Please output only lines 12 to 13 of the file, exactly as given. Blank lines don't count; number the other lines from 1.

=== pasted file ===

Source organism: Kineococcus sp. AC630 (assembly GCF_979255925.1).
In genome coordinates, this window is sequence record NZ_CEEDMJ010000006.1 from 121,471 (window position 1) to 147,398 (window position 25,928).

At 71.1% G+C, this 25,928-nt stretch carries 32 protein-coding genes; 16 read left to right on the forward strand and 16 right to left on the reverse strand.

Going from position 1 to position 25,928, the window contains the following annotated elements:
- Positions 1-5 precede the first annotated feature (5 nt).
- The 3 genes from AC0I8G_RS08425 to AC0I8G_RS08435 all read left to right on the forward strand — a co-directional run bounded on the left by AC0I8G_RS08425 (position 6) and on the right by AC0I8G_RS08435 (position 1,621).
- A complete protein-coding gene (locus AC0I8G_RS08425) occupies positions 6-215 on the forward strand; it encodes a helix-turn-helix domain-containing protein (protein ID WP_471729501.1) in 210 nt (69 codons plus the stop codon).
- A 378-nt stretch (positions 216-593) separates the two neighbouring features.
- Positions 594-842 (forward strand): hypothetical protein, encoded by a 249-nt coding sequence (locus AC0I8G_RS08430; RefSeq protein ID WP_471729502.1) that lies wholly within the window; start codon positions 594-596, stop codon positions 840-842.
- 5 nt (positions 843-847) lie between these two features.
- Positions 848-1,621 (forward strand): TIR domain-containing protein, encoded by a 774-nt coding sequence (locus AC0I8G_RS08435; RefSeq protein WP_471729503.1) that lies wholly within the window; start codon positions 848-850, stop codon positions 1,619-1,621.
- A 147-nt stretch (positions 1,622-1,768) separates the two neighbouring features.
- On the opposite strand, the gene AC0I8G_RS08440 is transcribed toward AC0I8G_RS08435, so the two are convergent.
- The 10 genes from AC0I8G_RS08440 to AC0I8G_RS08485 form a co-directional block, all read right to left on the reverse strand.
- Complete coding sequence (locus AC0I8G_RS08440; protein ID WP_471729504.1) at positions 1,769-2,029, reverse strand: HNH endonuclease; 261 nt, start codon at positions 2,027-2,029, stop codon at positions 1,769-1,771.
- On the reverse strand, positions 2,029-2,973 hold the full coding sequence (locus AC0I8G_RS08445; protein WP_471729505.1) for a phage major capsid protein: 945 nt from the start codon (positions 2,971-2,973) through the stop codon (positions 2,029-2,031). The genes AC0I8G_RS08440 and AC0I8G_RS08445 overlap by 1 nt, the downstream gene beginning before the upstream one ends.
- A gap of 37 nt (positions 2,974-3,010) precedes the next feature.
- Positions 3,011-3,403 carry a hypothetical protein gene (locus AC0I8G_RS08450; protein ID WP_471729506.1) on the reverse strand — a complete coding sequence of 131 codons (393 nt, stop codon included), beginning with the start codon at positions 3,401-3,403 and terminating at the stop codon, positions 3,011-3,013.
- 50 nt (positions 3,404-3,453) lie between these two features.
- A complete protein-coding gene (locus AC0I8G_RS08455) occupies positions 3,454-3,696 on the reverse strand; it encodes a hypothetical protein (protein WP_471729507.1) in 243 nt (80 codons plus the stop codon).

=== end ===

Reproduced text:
- A 147-nt stretch (positions 1,622-1,768) separates the two neighbouring features.
- On the opposite strand, the gene AC0I8G_RS08440 is transcribed toward AC0I8G_RS08435, so the two are convergent.